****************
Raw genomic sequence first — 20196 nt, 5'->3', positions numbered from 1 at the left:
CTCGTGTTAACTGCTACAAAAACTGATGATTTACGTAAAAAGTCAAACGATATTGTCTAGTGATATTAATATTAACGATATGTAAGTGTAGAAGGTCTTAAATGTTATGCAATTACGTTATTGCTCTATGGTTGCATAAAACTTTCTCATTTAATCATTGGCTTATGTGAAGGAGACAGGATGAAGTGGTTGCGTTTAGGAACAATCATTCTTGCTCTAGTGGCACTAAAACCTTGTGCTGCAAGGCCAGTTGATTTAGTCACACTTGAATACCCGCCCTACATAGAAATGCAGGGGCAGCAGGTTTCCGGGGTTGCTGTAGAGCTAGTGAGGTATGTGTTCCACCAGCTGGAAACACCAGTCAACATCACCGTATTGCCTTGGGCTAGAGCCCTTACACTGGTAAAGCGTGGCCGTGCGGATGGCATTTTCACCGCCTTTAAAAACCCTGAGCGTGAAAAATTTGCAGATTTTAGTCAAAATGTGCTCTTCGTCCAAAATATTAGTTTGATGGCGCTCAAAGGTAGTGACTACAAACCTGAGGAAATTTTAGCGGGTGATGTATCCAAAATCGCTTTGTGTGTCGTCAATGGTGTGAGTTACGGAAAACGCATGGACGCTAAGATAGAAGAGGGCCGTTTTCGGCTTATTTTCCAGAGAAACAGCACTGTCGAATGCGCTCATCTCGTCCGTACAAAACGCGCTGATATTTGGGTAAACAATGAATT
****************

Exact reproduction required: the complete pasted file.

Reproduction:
Raw genomic sequence first — 20196 nt, 5'->3', positions numbered from 1 at the left:
CTCGTGTTAACTGCTACAAAAACTGATGATTTACGTAAAAAGTCAAACGATATTGTCTAGTGATATTAATATTAACGATATGTAAGTGTAGAAGGTCTTAAATGTTATGCAATTACGTTATTGCTCTATGGTTGCATAAAACTTTCTCATTTAATCATTGGCTTATGTGAAGGAGACAGGATGAAGTGGTTGCGTTTAGGAACAATCATTCTTGCTCTAGTGGCACTAAAACCTTGTGCTGCAAGGCCAGTTGATTTAGTCACACTTGAATACCCGCCCTACATAGAAATGCAGGGGCAGCAGGTTTCCGGGGTTGCTGTAGAGCTAGTGAGGTATGTGTTCCACCAGCTGGAAACACCAGTCAACATCACCGTATTGCCTTGGGCTAGAGCCCTTACACTGGTAAAGCGTGGCCGTGCGGATGGCATTTTCACCGCCTTTAAAAACCCTGAGCGTGAAAAATTTGCAGATTTTAGTCAAAATGTGCTCTTCGTCCAAAATATTAGTTTGATGGCGCTCAAAGGTAGTGACTACAAACCTGAGGAAATTTTAGCGGGTGATGTATCCAAAATCGCTTTGTGTGTCGTCAATGGTGTGAGTTACGGAAAACGCATGGACGCTAAGATAGAAGAGGGCCGTTTTCGGCTTATTTTCCAGAGAAACAGCACTGTCGAATGCGCTCATCTCGTCCGTACAAAACGCGCTGATATTTGGGTAAACAATGAATT